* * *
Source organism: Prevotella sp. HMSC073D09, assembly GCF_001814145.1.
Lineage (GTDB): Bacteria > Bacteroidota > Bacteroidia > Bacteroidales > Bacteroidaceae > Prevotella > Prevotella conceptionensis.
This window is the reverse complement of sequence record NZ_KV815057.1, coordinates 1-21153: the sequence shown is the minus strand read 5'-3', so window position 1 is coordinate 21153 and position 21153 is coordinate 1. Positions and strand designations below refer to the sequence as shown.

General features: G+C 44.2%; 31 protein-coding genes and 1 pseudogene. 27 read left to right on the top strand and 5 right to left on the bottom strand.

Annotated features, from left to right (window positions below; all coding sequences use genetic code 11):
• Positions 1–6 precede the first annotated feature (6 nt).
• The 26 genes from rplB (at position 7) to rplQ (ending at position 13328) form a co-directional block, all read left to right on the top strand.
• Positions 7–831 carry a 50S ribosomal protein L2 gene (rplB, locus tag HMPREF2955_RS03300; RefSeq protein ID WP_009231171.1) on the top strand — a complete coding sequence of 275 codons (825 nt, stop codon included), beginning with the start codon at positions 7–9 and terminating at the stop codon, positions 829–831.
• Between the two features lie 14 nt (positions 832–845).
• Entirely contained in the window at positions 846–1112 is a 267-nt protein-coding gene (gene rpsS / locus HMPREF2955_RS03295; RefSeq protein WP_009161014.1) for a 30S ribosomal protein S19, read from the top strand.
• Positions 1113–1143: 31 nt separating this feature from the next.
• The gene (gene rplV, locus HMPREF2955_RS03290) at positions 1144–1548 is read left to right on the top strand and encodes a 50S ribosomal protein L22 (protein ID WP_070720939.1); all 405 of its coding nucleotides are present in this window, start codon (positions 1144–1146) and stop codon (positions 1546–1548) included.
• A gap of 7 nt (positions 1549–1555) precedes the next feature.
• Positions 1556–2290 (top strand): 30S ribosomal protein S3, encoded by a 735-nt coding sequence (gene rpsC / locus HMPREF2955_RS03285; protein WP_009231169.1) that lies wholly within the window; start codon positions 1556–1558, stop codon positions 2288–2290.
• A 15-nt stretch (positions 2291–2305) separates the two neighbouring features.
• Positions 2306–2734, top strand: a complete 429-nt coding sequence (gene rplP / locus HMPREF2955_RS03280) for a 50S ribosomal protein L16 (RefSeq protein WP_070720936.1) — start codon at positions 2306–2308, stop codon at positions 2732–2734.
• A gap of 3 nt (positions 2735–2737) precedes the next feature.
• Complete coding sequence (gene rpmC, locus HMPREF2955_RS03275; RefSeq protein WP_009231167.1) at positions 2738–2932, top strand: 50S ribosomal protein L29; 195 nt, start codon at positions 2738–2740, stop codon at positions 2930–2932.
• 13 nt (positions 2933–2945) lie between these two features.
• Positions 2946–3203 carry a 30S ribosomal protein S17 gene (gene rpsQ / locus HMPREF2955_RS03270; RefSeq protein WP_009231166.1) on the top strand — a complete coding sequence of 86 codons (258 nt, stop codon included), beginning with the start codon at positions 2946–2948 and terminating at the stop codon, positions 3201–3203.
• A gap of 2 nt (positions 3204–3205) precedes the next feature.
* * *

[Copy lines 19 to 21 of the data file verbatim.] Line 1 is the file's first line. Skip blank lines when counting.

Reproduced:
• 13 nt (positions 2933–2945) lie between these two features.
• Positions 2946–3203 carry a 30S ribosomal protein S17 gene (gene rpsQ / locus HMPREF2955_RS03270; RefSeq protein WP_009231166.1) on the top strand — a complete coding sequence of 86 codons (258 nt, stop codon included), beginning with the start codon at positions 2946–2948 and terminating at the stop codon, positions 3201–3203.
• A gap of 2 nt (positions 3204–3205) precedes the next feature.